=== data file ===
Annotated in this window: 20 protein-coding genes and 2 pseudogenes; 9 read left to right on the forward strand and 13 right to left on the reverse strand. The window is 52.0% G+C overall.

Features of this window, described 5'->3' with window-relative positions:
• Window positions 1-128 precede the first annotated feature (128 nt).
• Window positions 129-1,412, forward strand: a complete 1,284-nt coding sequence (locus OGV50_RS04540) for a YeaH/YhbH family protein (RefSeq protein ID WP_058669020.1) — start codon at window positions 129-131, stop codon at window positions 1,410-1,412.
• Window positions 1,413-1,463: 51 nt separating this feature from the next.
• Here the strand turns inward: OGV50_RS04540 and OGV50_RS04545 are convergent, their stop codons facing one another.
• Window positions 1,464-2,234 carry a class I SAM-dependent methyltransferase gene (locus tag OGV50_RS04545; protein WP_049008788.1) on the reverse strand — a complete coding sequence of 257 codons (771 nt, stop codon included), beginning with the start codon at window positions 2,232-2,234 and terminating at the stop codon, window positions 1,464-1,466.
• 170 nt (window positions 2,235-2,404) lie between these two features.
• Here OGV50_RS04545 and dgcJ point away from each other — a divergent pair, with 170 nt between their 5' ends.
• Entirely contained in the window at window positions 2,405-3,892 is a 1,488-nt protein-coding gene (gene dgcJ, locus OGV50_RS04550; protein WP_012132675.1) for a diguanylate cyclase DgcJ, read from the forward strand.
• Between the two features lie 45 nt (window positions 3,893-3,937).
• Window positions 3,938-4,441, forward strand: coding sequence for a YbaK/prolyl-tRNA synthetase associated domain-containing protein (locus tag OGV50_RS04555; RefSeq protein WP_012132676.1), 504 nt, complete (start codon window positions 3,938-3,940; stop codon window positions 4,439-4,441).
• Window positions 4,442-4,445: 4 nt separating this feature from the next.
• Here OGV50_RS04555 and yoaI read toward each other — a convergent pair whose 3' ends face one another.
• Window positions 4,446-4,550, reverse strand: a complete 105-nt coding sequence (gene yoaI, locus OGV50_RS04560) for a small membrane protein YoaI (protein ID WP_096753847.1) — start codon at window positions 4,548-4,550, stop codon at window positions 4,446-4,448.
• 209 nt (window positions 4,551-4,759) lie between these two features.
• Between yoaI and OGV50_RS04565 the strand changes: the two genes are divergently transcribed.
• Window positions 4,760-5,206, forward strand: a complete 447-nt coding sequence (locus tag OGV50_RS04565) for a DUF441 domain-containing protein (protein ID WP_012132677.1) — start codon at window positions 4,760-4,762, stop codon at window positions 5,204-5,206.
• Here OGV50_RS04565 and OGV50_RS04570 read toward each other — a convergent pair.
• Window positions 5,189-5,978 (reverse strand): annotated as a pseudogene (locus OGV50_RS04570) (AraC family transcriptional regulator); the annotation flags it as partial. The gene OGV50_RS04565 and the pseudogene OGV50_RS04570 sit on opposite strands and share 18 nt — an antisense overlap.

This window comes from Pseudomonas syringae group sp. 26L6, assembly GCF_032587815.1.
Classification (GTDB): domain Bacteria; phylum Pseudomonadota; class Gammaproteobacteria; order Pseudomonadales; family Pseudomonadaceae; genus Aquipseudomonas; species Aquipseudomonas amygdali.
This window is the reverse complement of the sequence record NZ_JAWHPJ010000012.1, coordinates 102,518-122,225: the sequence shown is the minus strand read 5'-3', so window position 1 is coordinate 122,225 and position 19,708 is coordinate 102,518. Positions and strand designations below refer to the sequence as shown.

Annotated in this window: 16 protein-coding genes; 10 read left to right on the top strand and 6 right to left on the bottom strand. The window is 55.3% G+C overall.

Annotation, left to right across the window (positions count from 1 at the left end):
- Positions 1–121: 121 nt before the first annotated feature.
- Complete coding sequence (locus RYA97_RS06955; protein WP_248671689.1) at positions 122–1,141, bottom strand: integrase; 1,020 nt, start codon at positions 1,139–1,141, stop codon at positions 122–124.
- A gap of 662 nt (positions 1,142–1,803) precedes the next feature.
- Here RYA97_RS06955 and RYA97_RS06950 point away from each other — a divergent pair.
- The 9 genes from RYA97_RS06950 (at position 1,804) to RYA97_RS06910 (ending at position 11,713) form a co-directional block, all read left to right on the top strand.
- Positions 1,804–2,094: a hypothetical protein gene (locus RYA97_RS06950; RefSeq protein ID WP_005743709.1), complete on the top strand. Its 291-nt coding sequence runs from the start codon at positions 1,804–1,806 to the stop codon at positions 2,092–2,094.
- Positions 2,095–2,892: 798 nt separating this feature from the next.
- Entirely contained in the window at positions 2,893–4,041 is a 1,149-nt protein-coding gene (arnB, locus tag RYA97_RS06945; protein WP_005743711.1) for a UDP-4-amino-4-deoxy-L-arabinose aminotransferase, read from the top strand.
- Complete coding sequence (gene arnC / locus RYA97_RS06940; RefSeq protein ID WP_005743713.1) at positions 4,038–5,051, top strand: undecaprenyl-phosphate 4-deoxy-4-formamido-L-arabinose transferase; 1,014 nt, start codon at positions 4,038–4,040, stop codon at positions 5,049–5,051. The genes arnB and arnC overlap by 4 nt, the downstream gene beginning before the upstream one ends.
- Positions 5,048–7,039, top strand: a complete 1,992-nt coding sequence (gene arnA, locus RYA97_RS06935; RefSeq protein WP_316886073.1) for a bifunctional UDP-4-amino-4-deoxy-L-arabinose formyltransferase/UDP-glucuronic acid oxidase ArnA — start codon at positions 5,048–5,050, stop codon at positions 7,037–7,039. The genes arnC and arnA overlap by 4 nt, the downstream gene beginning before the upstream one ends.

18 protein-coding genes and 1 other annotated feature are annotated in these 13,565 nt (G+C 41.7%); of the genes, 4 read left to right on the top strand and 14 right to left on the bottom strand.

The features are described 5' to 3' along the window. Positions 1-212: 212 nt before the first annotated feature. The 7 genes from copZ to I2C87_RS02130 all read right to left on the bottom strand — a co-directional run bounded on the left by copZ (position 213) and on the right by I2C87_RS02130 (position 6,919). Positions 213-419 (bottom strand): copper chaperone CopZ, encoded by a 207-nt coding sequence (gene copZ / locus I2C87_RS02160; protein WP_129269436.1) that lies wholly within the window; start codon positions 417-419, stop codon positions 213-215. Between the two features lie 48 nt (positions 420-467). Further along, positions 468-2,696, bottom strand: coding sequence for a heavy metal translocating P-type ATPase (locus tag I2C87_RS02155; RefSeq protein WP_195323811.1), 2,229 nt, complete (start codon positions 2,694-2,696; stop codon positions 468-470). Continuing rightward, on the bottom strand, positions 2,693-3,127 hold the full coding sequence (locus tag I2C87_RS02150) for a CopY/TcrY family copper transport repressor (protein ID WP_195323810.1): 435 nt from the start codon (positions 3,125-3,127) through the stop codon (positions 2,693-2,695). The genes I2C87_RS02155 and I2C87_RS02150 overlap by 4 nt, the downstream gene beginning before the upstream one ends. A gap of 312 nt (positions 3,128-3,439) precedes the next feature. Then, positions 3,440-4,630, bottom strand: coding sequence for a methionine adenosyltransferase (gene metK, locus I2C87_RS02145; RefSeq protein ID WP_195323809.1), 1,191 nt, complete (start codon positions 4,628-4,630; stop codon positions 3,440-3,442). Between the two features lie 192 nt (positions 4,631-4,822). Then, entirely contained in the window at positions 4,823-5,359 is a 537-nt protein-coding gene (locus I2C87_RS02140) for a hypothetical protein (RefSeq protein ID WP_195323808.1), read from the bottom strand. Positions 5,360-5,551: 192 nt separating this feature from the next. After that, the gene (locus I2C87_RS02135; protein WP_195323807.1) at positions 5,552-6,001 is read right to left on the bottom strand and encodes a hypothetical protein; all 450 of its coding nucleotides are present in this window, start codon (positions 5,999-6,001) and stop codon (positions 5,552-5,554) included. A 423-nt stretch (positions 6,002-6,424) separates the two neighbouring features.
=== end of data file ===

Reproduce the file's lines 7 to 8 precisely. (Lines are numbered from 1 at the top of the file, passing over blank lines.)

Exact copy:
• Window positions 1,464-2,234 carry a class I SAM-dependent methyltransferase gene (locus tag OGV50_RS04545; protein WP_049008788.1) on the reverse strand — a complete coding sequence of 257 codons (771 nt, stop codon included), beginning with the start codon at window positions 2,232-2,234 and terminating at the stop codon, window positions 1,464-1,466.
• 170 nt (window positions 2,235-2,404) lie between these two features.